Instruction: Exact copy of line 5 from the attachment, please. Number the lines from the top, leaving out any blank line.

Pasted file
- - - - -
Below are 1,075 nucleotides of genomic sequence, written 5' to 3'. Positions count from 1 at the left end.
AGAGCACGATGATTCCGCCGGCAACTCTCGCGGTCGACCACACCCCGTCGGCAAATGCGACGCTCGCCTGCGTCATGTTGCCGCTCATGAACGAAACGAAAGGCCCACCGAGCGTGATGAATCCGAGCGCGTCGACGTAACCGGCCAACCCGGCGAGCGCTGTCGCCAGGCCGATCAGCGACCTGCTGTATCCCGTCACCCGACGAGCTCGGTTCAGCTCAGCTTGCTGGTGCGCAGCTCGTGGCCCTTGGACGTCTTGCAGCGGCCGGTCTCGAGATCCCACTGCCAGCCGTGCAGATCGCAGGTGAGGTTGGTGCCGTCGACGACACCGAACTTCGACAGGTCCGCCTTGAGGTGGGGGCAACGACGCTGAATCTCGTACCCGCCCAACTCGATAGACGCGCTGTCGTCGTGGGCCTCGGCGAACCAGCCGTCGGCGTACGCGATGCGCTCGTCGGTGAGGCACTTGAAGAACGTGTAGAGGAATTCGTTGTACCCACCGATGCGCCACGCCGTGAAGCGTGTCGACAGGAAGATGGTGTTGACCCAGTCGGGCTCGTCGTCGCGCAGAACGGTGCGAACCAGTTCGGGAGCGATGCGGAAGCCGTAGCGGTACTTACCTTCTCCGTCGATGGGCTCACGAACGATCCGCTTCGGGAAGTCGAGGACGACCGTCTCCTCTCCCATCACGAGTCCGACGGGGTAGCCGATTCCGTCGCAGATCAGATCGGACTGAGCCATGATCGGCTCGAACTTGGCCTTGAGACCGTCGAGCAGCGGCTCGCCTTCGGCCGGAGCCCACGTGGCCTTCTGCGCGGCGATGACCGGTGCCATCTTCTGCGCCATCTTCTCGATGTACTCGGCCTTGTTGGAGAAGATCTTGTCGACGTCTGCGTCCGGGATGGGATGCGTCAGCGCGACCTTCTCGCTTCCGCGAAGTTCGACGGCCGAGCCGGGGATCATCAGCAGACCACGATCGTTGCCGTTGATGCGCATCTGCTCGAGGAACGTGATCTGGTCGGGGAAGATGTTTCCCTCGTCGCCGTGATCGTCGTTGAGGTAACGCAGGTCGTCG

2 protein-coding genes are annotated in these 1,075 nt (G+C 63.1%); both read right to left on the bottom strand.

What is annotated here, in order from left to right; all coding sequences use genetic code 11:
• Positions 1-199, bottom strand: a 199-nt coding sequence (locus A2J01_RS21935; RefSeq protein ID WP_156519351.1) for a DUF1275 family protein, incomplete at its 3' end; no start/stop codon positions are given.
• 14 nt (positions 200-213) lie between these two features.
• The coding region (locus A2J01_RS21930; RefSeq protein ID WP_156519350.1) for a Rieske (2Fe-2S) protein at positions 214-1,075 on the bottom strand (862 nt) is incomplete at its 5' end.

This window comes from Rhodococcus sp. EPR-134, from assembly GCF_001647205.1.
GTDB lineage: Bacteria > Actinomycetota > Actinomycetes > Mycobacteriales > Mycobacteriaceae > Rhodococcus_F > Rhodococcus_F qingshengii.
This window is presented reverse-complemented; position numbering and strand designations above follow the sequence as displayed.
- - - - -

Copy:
• Positions 1-199, bottom strand: a 199-nt coding sequence (locus A2J01_RS21935; RefSeq protein ID WP_156519351.1) for a DUF1275 family protein, incomplete at its 3' end; no start/stop codon positions are given.